“Thank you,” Maharaja said. “What part did you like the best?” “The singing,” he said. “And it’s odd that I would say that.”
“Why’s that?” the Swami said.
“In the early 1970s I owned a high-end furniture shop in the Pitt Street Mall,” he said. “You people used to come and sing for hours in front of my store. I would get so upset. Sometimes I’d call the police, and they’d chase you away. I even filed an official complaint with City Hall. Your singing parties finally stopped, and then I used to see the boys and girls selling books around town.“
“But I never forgot the singing. I had a recurring dream at least half a dozen times a year, where you’d all be singing your song in front of my store. Sometimes I’d wake up singing the song myself.
“Eventually I retired, but I still had that dream. After many years I found the courage to approach one of your boys distributing books, and I asked about the song. I bought a Bhagavad-gita. I found it fascinating. I went through it in a few days.
“And yesterday I was shopping for Christmas presents when suddenly I saw your group chanting. I was stunned. And you know what happened?”
“What?” Indradyumna Swami replied.
“Tears came to my eyes,” he said, pausing for a moment. “And when you all passed by I took an invitation to the festival from a young girl.”
“And you came,” the Swami said.
“Yes,” he said. “I wanted to hear more of the singing. It’s had such an effect on me. I must have had that dream a hundred times.”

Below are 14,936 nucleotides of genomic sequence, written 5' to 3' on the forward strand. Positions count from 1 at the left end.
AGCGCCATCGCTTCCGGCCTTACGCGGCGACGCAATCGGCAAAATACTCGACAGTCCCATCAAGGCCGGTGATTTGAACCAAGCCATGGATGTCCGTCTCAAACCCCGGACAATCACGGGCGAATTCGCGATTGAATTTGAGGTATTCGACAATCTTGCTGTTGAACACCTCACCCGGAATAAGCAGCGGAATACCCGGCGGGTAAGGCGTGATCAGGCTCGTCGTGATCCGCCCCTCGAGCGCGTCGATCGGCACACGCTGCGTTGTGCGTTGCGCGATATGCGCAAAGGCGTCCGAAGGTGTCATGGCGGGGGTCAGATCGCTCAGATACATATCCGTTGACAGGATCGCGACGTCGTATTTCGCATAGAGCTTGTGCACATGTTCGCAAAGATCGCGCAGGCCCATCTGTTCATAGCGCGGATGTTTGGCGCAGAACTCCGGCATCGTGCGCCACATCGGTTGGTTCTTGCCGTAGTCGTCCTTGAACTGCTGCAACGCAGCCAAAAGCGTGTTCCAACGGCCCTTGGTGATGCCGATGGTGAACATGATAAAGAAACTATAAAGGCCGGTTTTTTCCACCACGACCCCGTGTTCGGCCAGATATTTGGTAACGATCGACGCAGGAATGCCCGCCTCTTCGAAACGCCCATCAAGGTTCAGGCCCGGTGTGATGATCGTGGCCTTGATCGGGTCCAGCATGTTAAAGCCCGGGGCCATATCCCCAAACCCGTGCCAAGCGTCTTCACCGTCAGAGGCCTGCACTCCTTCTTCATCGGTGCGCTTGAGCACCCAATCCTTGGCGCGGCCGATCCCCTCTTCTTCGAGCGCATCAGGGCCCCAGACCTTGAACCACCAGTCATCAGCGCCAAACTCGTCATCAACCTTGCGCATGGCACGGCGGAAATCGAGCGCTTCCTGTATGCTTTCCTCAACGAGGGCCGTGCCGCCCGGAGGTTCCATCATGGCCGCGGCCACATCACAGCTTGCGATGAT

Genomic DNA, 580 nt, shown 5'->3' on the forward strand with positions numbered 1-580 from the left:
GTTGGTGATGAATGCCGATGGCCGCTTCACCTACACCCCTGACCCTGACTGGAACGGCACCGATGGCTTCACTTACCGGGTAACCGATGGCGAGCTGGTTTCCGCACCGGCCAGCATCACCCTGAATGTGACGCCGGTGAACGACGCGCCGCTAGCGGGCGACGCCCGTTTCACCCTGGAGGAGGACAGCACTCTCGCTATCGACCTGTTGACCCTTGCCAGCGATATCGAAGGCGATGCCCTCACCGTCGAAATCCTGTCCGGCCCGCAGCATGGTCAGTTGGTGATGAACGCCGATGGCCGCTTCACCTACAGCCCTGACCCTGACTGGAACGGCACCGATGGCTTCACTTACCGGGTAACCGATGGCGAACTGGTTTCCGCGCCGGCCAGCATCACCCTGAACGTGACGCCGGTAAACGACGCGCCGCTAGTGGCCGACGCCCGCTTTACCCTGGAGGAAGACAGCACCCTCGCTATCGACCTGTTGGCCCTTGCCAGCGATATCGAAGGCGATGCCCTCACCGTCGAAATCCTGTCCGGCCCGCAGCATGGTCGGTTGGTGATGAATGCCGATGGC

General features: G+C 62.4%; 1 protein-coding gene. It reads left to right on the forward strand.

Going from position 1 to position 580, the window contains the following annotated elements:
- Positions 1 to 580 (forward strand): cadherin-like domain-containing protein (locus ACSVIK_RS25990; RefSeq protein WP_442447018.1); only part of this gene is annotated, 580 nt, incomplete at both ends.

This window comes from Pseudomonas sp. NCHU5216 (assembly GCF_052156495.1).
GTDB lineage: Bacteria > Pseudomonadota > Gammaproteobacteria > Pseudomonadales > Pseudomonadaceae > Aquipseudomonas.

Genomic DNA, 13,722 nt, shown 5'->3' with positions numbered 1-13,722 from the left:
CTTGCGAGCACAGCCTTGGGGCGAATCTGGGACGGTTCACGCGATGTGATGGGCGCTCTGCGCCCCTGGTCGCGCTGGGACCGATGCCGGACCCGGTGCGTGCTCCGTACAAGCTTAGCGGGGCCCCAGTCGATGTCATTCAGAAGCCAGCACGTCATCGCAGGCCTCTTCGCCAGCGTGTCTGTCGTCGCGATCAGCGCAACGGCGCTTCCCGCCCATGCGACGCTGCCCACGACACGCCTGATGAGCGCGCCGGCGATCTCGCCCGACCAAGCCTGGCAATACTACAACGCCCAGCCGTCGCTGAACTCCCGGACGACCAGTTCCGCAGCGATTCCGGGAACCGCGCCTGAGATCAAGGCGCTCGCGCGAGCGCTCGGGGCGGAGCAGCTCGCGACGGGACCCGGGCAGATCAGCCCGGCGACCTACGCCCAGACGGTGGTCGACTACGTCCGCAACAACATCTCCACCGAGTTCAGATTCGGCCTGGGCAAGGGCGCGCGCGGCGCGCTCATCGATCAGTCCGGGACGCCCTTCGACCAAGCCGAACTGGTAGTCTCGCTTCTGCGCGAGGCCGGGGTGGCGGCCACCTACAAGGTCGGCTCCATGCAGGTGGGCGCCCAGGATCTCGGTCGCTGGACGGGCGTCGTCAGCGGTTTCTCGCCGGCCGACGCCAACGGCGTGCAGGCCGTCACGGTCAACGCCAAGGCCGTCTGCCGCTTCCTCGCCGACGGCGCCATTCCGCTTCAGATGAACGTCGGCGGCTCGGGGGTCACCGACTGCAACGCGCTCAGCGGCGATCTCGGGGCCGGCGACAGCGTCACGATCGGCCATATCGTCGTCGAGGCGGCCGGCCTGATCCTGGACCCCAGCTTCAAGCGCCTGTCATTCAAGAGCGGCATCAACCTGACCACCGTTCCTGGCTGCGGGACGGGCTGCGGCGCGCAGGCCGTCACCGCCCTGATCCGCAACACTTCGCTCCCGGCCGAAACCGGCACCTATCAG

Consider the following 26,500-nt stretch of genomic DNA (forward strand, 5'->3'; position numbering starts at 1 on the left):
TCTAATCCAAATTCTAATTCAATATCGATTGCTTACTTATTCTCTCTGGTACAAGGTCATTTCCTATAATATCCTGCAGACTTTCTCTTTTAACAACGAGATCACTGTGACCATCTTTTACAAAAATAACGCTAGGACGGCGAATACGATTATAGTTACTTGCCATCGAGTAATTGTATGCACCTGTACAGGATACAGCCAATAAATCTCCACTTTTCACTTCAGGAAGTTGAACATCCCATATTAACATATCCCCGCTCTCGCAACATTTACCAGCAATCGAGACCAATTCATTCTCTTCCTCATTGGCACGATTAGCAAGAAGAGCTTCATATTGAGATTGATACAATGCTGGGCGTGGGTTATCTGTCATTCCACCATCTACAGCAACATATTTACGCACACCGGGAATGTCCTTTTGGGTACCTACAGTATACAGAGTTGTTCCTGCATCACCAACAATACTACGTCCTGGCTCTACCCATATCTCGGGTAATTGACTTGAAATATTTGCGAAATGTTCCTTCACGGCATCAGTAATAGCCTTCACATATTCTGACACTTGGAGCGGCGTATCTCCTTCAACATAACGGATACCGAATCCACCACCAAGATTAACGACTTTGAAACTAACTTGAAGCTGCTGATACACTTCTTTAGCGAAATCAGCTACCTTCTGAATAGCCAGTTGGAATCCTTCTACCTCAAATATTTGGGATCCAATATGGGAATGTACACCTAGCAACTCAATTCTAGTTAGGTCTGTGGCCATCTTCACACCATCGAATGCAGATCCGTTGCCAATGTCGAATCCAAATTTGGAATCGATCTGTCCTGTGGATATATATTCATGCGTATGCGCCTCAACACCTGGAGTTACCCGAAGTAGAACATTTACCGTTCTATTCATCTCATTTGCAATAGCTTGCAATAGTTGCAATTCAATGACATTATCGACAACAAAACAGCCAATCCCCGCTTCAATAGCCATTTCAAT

He took Maharaja’s hand. “And I hope to have it again and again,” he said and squeezed Maharaja’s hand tightly. “I’m really grateful I saw all of you yesterday. It was just like old times.”
He began to walk away, but after a few steps he turned around. “Oh,” he said, “there’s one more thing.”
“What’s that?” Indradyumna Swami said.
He smiled. “Please,” he said, “don’t ever stop singing downtown.”
On the way back to the temple the Swami taught the devotees a beautiful song he’d recently learned. It captured the mood of their kirtana on Pitt Street and the happiness they’d experienced in sharing the nectar of the holy names:
aju gora nagara kirtane
sajiya calaye priya parikara sane
“Surrounded by His dear devotees, Lord Gaura performs sankirtana in the city.”
angera su-besa bhala sobhe
nace nana bhangite bhubana-mana mohe
“His well-dressed form is glorious. Dancing in many graceful ways, He charms the hearts of everyone in the world.”
prema barisaye anibara
bahaye ananda nadi nadiya majhara
“He continuously showers the bliss of ecstatic spiritual love. He makes a river of spiritual bliss flow in Nadiya.”
deba-gana misa-i manuse
braise kusuma kata manera harise
“The demigods stay amongst the human beings. Their hearts are joyful. How many monsoons of flowers do they shower?”
nagariya loka saba dhaya
manera manase goracandra guna gaya
“The people run to greet Him. With all their hearts they sing Lord Gaura’s glories.”
mudhegana suni simha-nada
ha-iya birasa mana ganaye pramada
“Some bewildered people, their hearts withered by fear, think the tumultuous kirtan is a host of lions roaring.”
lakhe lakhe dipa jwale bhala
upama ki abani gagana kare alo
“Millions and millions of glistening lamps shine. With what shall I compare the light that fills the ground and sky?”
narahari kahite ki jane
matila jagata ke-u dhairaja na mane
“What shall Narahari say? He does not know. The whole world has become wild with bliss. No one is peaceful at heart.”
[Kamoda-raga, Song 24, by Narahari das. Translated by Kusakrata Dasa]